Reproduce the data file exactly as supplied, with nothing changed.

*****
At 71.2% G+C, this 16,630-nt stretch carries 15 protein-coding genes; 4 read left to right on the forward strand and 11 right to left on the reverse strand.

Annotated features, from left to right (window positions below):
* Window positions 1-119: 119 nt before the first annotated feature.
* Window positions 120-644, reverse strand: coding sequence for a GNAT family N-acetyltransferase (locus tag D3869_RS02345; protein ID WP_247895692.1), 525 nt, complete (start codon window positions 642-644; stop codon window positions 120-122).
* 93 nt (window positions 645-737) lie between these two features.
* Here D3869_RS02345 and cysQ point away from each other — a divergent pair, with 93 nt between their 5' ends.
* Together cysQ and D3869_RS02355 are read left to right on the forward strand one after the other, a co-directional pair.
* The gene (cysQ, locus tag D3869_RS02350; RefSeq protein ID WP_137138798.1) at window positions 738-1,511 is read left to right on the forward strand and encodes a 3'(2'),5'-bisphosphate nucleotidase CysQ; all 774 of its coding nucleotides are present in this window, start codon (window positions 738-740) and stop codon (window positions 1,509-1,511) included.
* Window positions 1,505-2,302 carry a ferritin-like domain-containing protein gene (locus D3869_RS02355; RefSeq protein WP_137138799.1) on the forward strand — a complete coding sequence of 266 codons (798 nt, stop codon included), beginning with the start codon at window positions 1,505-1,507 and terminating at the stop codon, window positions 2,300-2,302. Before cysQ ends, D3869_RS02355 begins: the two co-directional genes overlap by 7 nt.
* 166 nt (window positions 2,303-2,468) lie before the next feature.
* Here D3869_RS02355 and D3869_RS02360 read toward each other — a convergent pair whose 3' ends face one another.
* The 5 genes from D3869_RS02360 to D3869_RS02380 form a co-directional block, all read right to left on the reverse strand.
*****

At 71.2% G+C, this 16,630-nt stretch carries 15 protein-coding genes; 4 read left to right on the forward strand and 11 right to left on the reverse strand.

Annotated features, from left to right (window positions below):
* Window positions 1-119: 119 nt before the first annotated feature.
* Window positions 120-644, reverse strand: coding sequence for a GNAT family N-acetyltransferase (locus tag D3869_RS02345; protein ID WP_247895692.1), 525 nt, complete (start codon window positions 642-644; stop codon window positions 120-122).
* 93 nt (window positions 645-737) lie between these two features.
* Here D3869_RS02345 and cysQ point away from each other — a divergent pair, with 93 nt between their 5' ends.
* Together cysQ and D3869_RS02355 are read left to right on the forward strand one after the other, a co-directional pair.
* The gene (cysQ, locus tag D3869_RS02350; RefSeq protein ID WP_137138798.1) at window positions 738-1,511 is read left to right on the forward strand and encodes a 3'(2'),5'-bisphosphate nucleotidase CysQ; all 774 of its coding nucleotides are present in this window, start codon (window positions 738-740) and stop codon (window positions 1,509-1,511) included.
* Window positions 1,505-2,302 carry a ferritin-like domain-containing protein gene (locus D3869_RS02355; RefSeq protein WP_137138799.1) on the forward strand — a complete coding sequence of 266 codons (798 nt, stop codon included), beginning with the start codon at window positions 1,505-1,507 and terminating at the stop codon, window positions 2,300-2,302. Before cysQ ends, D3869_RS02355 begins: the two co-directional genes overlap by 7 nt.
* 166 nt (window positions 2,303-2,468) lie before the next feature.
* Here D3869_RS02355 and D3869_RS02360 read toward each other — a convergent pair whose 3' ends face one another.
* The 5 genes from D3869_RS02360 to D3869_RS02380 form a co-directional block, all read right to left on the reverse strand.